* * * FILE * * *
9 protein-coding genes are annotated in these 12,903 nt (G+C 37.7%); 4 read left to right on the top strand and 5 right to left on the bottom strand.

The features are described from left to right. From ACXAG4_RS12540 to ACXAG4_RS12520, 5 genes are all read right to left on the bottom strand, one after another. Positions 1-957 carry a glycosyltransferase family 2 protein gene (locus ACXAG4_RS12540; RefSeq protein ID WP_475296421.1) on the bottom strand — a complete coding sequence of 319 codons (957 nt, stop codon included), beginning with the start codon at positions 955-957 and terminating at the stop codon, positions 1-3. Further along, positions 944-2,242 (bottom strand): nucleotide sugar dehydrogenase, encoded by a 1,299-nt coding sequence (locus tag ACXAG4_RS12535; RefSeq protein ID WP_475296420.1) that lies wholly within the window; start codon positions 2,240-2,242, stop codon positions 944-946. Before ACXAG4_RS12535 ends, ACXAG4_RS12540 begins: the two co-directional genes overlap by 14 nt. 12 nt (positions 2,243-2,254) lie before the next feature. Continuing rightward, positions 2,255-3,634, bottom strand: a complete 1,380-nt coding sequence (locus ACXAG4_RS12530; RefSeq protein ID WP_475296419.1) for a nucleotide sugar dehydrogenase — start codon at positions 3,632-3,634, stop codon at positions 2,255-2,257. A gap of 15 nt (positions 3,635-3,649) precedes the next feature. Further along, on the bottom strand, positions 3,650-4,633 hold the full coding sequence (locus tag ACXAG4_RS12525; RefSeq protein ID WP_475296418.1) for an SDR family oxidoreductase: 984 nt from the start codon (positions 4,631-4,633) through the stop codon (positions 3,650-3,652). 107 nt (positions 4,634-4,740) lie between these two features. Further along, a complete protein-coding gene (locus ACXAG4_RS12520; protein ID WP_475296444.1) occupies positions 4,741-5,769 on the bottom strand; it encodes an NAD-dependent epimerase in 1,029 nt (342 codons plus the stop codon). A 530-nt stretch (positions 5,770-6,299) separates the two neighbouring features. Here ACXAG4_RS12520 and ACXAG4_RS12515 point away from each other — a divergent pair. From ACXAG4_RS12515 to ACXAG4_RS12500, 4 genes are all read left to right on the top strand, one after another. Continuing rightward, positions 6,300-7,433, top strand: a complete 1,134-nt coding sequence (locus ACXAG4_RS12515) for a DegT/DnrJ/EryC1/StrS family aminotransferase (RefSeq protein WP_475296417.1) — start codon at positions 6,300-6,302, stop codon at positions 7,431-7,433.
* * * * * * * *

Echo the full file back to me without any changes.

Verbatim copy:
9 protein-coding genes are annotated in these 12,903 nt (G+C 37.7%); 4 read left to right on the top strand and 5 right to left on the bottom strand.

The features are described from left to right. From ACXAG4_RS12540 to ACXAG4_RS12520, 5 genes are all read right to left on the bottom strand, one after another. Positions 1-957 carry a glycosyltransferase family 2 protein gene (locus ACXAG4_RS12540; RefSeq protein ID WP_475296421.1) on the bottom strand — a complete coding sequence of 319 codons (957 nt, stop codon included), beginning with the start codon at positions 955-957 and terminating at the stop codon, positions 1-3. Further along, positions 944-2,242 (bottom strand): nucleotide sugar dehydrogenase, encoded by a 1,299-nt coding sequence (locus tag ACXAG4_RS12535; RefSeq protein ID WP_475296420.1) that lies wholly within the window; start codon positions 2,240-2,242, stop codon positions 944-946. Before ACXAG4_RS12535 ends, ACXAG4_RS12540 begins: the two co-directional genes overlap by 14 nt. 12 nt (positions 2,243-2,254) lie before the next feature. Continuing rightward, positions 2,255-3,634, bottom strand: a complete 1,380-nt coding sequence (locus ACXAG4_RS12530; RefSeq protein ID WP_475296419.1) for a nucleotide sugar dehydrogenase — start codon at positions 3,632-3,634, stop codon at positions 2,255-2,257. A gap of 15 nt (positions 3,635-3,649) precedes the next feature. Further along, on the bottom strand, positions 3,650-4,633 hold the full coding sequence (locus tag ACXAG4_RS12525; RefSeq protein ID WP_475296418.1) for an SDR family oxidoreductase: 984 nt from the start codon (positions 4,631-4,633) through the stop codon (positions 3,650-3,652). 107 nt (positions 4,634-4,740) lie between these two features. Further along, a complete protein-coding gene (locus ACXAG4_RS12520; protein ID WP_475296444.1) occupies positions 4,741-5,769 on the bottom strand; it encodes an NAD-dependent epimerase in 1,029 nt (342 codons plus the stop codon). A 530-nt stretch (positions 5,770-6,299) separates the two neighbouring features. Here ACXAG4_RS12520 and ACXAG4_RS12515 point away from each other — a divergent pair. From ACXAG4_RS12515 to ACXAG4_RS12500, 4 genes are all read left to right on the top strand, one after another. Continuing rightward, positions 6,300-7,433, top strand: a complete 1,134-nt coding sequence (locus ACXAG4_RS12515) for a DegT/DnrJ/EryC1/StrS family aminotransferase (RefSeq protein WP_475296417.1) — start codon at positions 6,300-6,302, stop codon at positions 7,431-7,433.